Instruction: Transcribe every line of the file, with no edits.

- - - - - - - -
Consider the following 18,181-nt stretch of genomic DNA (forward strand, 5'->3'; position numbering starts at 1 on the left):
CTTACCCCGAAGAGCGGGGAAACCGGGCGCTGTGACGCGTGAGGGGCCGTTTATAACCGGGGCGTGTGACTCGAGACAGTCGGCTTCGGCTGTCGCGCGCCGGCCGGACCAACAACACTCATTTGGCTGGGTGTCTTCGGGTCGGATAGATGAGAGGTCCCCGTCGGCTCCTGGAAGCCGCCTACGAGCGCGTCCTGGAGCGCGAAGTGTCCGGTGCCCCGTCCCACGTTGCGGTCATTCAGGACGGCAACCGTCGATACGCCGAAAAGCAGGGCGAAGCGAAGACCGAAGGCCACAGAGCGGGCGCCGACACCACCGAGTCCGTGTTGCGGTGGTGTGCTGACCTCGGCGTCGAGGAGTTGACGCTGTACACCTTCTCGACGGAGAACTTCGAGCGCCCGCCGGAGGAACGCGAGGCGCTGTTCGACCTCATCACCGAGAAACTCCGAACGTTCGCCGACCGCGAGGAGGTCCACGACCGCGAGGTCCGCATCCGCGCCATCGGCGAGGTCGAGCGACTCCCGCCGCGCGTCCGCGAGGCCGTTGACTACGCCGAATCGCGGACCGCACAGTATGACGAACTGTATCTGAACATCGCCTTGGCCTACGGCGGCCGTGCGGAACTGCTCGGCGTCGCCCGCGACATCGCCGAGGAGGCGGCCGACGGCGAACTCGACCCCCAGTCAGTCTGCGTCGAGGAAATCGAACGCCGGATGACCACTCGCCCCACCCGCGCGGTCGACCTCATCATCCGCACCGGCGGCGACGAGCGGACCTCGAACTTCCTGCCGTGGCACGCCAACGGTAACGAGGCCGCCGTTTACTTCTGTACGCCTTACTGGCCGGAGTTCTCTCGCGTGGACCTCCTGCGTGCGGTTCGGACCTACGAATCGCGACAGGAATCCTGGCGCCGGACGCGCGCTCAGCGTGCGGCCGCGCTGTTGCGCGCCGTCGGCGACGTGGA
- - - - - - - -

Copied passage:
Consider the following 18,181-nt stretch of genomic DNA (forward strand, 5'->3'; position numbering starts at 1 on the left):
CTTACCCCGAAGAGCGGGGAAACCGGGCGCTGTGACGCGTGAGGGGCCGTTTATAACCGGGGCGTGTGACTCGAGACAGTCGGCTTCGGCTGTCGCGCGCCGGCCGGACCAACAACACTCATTTGGCTGGGTGTCTTCGGGTCGGATAGATGAGAGGTCCCCGTCGGCTCCTGGAAGCCGCCTACGAGCGCGTCCTGGAGCGCGAAGTGTCCGGTGCCCCGTCCCACGTTGCGGTCATTCAGGACGGCAACCGTCGATACGCCGAAAAGCAGGGCGAAGCGAAGACCGAAGGCCACAGAGCGGGCGCCGACACCACCGAGTCCGTGTTGCGGTGGTGTGCTGACCTCGGCGTCGAGGAGTTGACGCTGTACACCTTCTCGACGGAGAACTTCGAGCGCCCGCCGGAGGAACGCGAGGCGCTGTTCGACCTCATCACCGAGAAACTCCGAACGTTCGCCGACCGCGAGGAGGTCCACGACCGCGAGGTCCGCATCCGCGCCATCGGCGAGGTCGAGCGACTCCCGCCGCGCGTCCGCGAGGCCGTTGACTACGCCGAATCGCGGACCGCACAGTATGACGAACTGTATCTGAACATCGCCTTGGCCTACGGCGGCCGTGCGGAACTGCTCGGCGTCGCCCGCGACATCGCCGAGGAGGCGGCCGACGGCGAACTCGACCCCCAGTCAGTCTGCGTCGAGGAAATCGAACGCCGGATGACCACTCGCCCCACCCGCGCGGTCGACCTCATCATCCGCACCGGCGGCGACGAGCGGACCTCGAACTTCCTGCCGTGGCACGCCAACGGTAACGAGGCCGCCGTTTACTTCTGTACGCCTTACTGGCCGGAGTTCTCTCGCGTGGACCTCCTGCGTGCGGTTCGGACCTACGAATCGCGACAGGAATCCTGGCGCCGGACGCGCGCTCAGCGTGCGGCCGCGCTGTTGCGCGCCGTCGGCGACGTGGA